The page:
Cash-strapped Portsmouth have 'shelved tax bills for years', say former Fratton Park officials

03 January 2010 11:38
Crisis club Portsmouth failed to pay tax bills for years, according to information provided to the City of London Police and HM Revenue and Customs by two former club officials.

The two, who both held senior positions at Fratton Park, were interviewed as part of the joint police/ HMRC inquiry into alleged corruption in football.

Last week HMRC issued a winding-up petition against Portsmouth over £3.5million of outstanding tax.

Portsmouth protesters: Fans outside Fratton Park after the draw with Coventry

The club's current regime say they are confident of reaching anagreement, but it is understood that the taxman would be prepared tomake Portsmouth the first Premier League club to go bust.

One of the former Portsmouth employees told The Mail on Sunday lastnight: 'I am not surprised about the current desperate situation.

'The club has had a very relaxed attitude to meeting its taxobligations - the focus has been on meeting the vast wage bill whichwas just not sustainable for a club of the size of Portsmouth.'

Loan deal: Peter Storrie at Portsmouth



Unless Portsmouth can strike a deal, the winding-up petition will be heard in court on February 10.

According to the second former club official, this is not the first time Portsmouth has had a run-in with the taxman.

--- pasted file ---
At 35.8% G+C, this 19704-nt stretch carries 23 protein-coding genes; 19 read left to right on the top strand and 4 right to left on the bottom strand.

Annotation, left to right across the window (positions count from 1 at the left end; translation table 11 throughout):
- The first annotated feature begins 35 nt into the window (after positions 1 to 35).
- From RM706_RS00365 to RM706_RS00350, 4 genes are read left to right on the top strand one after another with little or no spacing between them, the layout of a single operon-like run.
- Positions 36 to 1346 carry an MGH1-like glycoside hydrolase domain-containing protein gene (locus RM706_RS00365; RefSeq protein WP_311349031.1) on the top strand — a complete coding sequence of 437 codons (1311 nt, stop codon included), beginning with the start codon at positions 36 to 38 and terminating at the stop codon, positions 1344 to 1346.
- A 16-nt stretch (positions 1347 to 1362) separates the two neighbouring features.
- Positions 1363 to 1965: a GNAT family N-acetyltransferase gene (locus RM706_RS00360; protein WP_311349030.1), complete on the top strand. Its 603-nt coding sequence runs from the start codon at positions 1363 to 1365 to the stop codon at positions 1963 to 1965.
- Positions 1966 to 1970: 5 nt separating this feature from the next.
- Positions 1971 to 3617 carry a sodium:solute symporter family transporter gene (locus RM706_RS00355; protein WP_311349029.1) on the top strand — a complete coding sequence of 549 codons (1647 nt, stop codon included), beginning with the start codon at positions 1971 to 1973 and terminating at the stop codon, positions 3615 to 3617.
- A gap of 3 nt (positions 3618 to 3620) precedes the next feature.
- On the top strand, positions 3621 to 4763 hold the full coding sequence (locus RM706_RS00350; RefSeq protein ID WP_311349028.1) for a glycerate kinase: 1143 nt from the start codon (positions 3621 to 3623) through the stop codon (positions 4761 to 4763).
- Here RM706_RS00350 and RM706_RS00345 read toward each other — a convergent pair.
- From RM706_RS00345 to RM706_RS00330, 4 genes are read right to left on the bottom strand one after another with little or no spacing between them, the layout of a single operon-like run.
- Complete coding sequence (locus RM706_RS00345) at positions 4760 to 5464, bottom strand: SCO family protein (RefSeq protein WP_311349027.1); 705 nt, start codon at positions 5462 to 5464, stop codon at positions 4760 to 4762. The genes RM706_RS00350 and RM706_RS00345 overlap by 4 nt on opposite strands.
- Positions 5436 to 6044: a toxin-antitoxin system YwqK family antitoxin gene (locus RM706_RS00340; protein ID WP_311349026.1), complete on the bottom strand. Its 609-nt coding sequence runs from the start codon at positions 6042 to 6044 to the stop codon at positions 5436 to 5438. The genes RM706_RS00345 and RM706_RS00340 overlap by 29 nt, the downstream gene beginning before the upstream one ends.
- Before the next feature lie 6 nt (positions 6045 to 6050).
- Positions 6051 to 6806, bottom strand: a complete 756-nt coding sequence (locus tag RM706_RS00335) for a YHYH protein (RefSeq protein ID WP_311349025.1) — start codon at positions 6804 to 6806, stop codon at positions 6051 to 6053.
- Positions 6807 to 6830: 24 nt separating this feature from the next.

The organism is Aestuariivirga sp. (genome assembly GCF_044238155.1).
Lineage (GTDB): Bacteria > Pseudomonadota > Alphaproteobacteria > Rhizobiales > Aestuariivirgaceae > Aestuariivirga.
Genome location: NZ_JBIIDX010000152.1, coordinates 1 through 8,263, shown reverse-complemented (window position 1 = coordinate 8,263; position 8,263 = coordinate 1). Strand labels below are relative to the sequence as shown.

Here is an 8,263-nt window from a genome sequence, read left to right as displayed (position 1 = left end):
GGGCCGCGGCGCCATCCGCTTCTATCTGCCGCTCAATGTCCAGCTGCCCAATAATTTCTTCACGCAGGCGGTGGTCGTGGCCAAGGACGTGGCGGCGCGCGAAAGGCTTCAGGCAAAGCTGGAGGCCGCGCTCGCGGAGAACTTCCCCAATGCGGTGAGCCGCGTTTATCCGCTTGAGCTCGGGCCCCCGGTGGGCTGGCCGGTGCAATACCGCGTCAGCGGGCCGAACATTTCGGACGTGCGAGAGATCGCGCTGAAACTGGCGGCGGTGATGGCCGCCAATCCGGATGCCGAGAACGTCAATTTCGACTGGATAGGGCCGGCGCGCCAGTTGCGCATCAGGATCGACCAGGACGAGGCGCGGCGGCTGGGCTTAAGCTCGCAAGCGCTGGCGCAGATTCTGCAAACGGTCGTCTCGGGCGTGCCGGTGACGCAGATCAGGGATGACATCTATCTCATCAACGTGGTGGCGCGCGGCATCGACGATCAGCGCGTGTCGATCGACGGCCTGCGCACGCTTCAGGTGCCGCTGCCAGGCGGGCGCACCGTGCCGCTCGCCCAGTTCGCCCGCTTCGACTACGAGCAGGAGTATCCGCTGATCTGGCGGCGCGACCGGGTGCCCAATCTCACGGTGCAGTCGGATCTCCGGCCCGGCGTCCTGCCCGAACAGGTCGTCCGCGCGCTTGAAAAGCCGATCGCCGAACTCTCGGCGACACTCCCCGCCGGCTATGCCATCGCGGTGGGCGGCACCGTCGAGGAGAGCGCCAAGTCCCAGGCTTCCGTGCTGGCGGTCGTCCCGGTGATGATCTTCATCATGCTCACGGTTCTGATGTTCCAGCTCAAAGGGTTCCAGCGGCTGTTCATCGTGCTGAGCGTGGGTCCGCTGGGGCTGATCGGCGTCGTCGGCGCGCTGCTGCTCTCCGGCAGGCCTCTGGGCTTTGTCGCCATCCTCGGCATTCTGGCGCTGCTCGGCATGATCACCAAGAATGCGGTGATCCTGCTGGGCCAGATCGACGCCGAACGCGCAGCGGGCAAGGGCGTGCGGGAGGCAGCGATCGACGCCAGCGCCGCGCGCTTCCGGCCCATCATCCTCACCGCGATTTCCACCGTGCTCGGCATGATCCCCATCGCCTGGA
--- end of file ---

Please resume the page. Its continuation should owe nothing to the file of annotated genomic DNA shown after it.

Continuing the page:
In a statement given to City of London police, the exemployee saidof his time at the club under former owner Milan Mandaric: 'As a club,it was under a lot of pressure as things were really tight. Tax andnational insurance would often be overdue on a regular basis. It wasembarrassing.

'We had to call the tax people in and come up with an agreement onhow to resolve matters. This was something I had never come across inbusiness before. It could only happen in football. If that was anyother company, they would not be so forgiving.'

As revealed by The Mail on Sunday in October, current owner Ali AlFaraj inherited PAYE, National Insurance and VAT arrears totalling£10m, on top of tens of millions of pounds of debts owed to banks,previous owner Alexandre Gaydamak, clubs in England and overseas, and anumber of agents.

The Al Faraj regime blamed the club's problems on the way it was run under Gaydamak and short-lived owner Sulaiman Al Fahim.

Portsmouth chief executive Peter Storrie hopes the club's players will receive their December wages either tomorrow or Tuesday.

Storrie said: 'My understanding is that a short-term loan is coming in to pay the wages.'

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Source: Daily_Mail